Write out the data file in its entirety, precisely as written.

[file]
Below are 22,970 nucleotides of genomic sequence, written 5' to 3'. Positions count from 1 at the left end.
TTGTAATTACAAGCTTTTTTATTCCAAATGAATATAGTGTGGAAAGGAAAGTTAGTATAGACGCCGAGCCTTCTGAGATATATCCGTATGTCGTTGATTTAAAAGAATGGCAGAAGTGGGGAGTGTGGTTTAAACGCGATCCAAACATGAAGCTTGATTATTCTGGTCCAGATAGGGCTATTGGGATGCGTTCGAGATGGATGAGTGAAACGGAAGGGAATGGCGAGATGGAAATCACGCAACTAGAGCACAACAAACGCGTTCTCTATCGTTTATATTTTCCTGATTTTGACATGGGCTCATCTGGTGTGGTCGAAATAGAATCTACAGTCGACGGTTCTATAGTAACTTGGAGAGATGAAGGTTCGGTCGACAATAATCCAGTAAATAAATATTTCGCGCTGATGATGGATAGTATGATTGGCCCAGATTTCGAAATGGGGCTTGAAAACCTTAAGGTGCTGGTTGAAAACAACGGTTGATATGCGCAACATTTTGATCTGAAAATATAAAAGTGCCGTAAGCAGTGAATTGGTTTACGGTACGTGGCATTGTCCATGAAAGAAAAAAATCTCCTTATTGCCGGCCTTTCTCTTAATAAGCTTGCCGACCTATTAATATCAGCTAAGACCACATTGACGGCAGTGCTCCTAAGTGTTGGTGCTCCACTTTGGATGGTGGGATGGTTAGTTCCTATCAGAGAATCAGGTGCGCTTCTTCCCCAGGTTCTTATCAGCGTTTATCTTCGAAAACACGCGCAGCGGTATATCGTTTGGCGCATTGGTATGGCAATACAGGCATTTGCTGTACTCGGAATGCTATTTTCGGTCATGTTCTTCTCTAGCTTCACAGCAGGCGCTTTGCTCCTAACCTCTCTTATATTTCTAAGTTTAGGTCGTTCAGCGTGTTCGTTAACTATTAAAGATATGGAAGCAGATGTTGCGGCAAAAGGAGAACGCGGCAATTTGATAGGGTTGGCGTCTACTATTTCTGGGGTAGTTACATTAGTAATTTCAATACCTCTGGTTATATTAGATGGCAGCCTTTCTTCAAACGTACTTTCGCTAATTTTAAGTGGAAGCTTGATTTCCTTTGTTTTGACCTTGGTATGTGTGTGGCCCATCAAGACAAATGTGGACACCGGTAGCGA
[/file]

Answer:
Below are 22,970 nucleotides of genomic sequence, written 5' to 3'. Positions count from 1 at the left end.
TTGTAATTACAAGCTTTTTTATTCCAAATGAATATAGTGTGGAAAGGAAAGTTAGTATAGACGCCGAGCCTTCTGAGATATATCCGTATGTCGTTGATTTAAAAGAATGGCAGAAGTGGGGAGTGTGGTTTAAACGCGATCCAAACATGAAGCTTGATTATTCTGGTCCAGATAGGGCTATTGGGATGCGTTCGAGATGGATGAGTGAAACGGAAGGGAATGGCGAGATGGAAATCACGCAACTAGAGCACAACAAACGCGTTCTCTATCGTTTATATTTTCCTGATTTTGACATGGGCTCATCTGGTGTGGTCGAAATAGAATCTACAGTCGACGGTTCTATAGTAACTTGGAGAGATGAAGGTTCGGTCGACAATAATCCAGTAAATAAATATTTCGCGCTGATGATGGATAGTATGATTGGCCCAGATTTCGAAATGGGGCTTGAAAACCTTAAGGTGCTGGTTGAAAACAACGGTTGATATGCGCAACATTTTGATCTGAAAATATAAAAGTGCCGTAAGCAGTGAATTGGTTTACGGTACGTGGCATTGTCCATGAAAGAAAAAAATCTCCTTATTGCCGGCCTTTCTCTTAATAAGCTTGCCGACCTATTAATATCAGCTAAGACCACATTGACGGCAGTGCTCCTAAGTGTTGGTGCTCCACTTTGGATGGTGGGATGGTTAGTTCCTATCAGAGAATCAGGTGCGCTTCTTCCCCAGGTTCTTATCAGCGTTTATCTTCGAAAACACGCGCAGCGGTATATCGTTTGGCGCATTGGTATGGCAATACAGGCATTTGCTGTACTCGGAATGCTATTTTCGGTCATGTTCTTCTCTAGCTTCACAGCAGGCGCTTTGCTCCTAACCTCTCTTATATTTCTAAGTTTAGGTCGTTCAGCGTGTTCGTTAACTATTAAAGATATGGAAGCAGATGTTGCGGCAAAAGGAGAACGCGGCAATTTGATAGGGTTGGCGTCTACTATTTCTGGGGTAGTTACATTAGTAATTTCAATACCTCTGGTTATATTAGATGGCAGCCTTTCTTCAAACGTACTTTCGCTAATTTTAAGTGGAAGCTTGATTTCCTTTGTTTTGACCTTGGTATGTGTGTGGCCCATCAAGACAAATGTGGACACCGGTAGCGA